Join the Glenelg Hopkins Community Advisory Group

Join the Glenelg Hopkins Community Advisory Group

The CMA is seeking Expressions of Interest to join our Community Advisory Group...

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Woodland Birds

Woodland Birds

Over the last 200 years, more than 3/4 of Australia’s temperate woodlands have been cleared. ...

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Major Projects 2015-18

Major Projects 2015-18

Glenelg Hopkins CMA's Major Projects Brochure 2015-18...

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A new bird app takes flight

A new bird app takes flight

Part-parti Mirring-yi (Birds in Country) is a new app featuring Aboriginal bird knowledge of the languages/dialects of South West Victoria....

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  • Enviro Flow Benefits

    Enviro Flow Benefits

    The Glenelg River flows approximately 350km from Rocklands Reservoir to the river mouth at Nelson.

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  • Report fish deaths

    Report fish deaths

    Call the EPA - 1800444004 Under statewide protocols the EPA is the control agency for all fish kill related incidents.

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  • Shorebirds 2020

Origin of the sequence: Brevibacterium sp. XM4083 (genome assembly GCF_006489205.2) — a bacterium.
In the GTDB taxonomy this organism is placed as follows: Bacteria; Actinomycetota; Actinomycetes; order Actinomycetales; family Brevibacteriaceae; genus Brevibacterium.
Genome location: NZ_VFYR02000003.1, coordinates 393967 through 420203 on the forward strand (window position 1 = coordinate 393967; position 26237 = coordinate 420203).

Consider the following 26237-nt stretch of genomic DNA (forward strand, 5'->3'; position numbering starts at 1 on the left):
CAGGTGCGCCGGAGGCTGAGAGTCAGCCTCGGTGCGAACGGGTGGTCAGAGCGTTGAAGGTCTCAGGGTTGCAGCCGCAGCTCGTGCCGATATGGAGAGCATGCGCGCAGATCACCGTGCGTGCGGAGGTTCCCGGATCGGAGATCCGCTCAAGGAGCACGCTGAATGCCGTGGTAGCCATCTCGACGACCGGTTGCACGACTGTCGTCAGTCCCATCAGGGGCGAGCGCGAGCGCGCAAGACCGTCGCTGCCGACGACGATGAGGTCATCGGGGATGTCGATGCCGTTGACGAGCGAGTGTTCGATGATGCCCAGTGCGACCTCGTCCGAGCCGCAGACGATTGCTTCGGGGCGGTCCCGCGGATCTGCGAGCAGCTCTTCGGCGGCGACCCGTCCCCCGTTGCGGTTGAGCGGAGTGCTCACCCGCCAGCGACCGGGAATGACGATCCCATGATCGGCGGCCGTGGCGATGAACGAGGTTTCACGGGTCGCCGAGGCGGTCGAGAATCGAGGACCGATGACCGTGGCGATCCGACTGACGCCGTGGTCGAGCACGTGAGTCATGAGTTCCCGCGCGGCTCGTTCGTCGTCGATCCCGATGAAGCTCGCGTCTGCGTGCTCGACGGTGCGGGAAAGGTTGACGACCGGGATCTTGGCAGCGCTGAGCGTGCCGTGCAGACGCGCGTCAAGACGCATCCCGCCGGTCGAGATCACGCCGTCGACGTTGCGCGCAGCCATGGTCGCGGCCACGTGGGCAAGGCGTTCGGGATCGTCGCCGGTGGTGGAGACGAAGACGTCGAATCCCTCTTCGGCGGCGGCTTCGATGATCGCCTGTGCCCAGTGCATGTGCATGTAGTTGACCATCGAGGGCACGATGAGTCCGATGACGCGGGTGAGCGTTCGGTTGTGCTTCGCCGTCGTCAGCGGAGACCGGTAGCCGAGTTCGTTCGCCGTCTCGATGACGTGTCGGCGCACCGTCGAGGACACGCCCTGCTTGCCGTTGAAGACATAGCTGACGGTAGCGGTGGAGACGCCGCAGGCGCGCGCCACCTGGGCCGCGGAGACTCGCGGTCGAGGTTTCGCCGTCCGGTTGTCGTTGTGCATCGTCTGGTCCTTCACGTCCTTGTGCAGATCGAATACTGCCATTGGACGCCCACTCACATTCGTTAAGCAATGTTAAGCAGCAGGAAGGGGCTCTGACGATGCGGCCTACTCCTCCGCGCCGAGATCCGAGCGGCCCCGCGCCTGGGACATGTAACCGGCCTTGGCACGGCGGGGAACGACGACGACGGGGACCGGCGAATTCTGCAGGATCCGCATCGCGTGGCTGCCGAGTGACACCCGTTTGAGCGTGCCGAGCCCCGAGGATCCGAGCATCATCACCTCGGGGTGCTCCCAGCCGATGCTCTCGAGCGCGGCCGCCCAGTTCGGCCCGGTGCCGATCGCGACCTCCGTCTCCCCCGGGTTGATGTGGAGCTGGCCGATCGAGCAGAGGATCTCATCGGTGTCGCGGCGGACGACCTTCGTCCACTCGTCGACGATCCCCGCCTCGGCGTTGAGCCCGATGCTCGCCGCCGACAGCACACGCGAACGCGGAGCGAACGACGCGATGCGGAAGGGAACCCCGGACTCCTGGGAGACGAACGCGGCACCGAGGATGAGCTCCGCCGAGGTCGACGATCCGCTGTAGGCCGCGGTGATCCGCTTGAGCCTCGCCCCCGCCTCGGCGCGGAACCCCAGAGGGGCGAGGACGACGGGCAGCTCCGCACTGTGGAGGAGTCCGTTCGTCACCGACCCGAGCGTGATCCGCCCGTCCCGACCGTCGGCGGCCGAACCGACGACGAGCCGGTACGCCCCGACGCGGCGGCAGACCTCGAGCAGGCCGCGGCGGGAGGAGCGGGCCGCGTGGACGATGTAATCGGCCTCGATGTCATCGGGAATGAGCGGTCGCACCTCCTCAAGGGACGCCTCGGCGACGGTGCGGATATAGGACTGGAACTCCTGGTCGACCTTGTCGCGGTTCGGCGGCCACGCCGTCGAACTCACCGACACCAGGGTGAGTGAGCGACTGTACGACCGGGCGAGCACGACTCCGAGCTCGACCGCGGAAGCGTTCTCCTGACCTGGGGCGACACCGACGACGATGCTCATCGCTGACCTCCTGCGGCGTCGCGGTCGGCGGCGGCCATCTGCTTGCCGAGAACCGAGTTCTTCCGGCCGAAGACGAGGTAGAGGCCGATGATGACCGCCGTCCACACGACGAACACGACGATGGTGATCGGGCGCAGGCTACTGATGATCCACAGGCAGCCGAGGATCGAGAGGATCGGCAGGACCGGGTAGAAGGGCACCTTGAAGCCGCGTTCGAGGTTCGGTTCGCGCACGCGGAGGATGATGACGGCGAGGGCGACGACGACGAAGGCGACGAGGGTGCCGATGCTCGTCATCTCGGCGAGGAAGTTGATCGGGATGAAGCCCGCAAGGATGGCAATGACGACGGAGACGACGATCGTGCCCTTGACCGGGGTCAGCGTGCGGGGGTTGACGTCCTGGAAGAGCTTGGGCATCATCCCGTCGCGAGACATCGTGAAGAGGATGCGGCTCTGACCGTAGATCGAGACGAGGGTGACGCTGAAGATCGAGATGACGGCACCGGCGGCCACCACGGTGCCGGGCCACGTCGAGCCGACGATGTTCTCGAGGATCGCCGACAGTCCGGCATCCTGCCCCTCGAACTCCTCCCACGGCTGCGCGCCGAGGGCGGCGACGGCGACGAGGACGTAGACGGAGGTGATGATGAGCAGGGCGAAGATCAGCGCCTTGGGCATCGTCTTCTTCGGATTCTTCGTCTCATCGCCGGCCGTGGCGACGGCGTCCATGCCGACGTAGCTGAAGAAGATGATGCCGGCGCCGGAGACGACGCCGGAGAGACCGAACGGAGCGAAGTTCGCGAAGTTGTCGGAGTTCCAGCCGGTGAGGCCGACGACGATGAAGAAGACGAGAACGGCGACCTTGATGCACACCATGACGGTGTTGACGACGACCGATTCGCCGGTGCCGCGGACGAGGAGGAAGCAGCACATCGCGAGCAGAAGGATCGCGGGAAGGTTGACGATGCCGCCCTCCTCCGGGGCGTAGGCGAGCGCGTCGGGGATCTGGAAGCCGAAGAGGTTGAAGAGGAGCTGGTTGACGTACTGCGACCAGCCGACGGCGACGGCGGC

Shorebirds 2020

    The Shorebird 2020 Program is raising awareness of how incredible shorebirds are, and actively engaging the community to

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  • Twinning is Winning

    Twinning is Winning

    Through the support of the Victorian Government, the Twinning Program will be offering Victorians the opportunity to get

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  • Ramsar recognition

    Ramsar recognition

    The outstanding natural wetland values of far south west Victoria are a step closer to international recognition.

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  • Riverspace

    Riverspace

    View the Glenelg River Restoration Project on the Riverspace website!

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Glenelg Hopkins CMA Victoria, Australia

The Glenelg Hopkins Catchment encompasses the Glenelg, Hopkins and Portland Coast Basins lying south of the Great Dividing Range in south western Victoria.

The region 25,000 square kms, includes the cities and townships of Ballarat, Hamilton, Warrnambool, Ararat, Casterton, Mortlake, Port Fairy, Beaufort and Portland.

Major employment sources of agriculture, forestry and fishing provide nearly 25% of total employment. Agriculture is dominant, with forestry and fishing largely confined to the South -west coastal parts of the region.

Approximately 81% of the Glenelg Hopkins region has been developed for agricultural use. Around 2% of the catchment comprises pine forest, 16% is native forest and less than 1% is used for urban and industrial development.

The greatest impact on the region is the degradation caused by pest plant and animals, habitat loss, dryland salinity, decline in water quality of waterways and water erosion. These are many of the issues the Glenelg Hopkins CMA is trying to combat through its many programs. But it can only be done with the support of the community.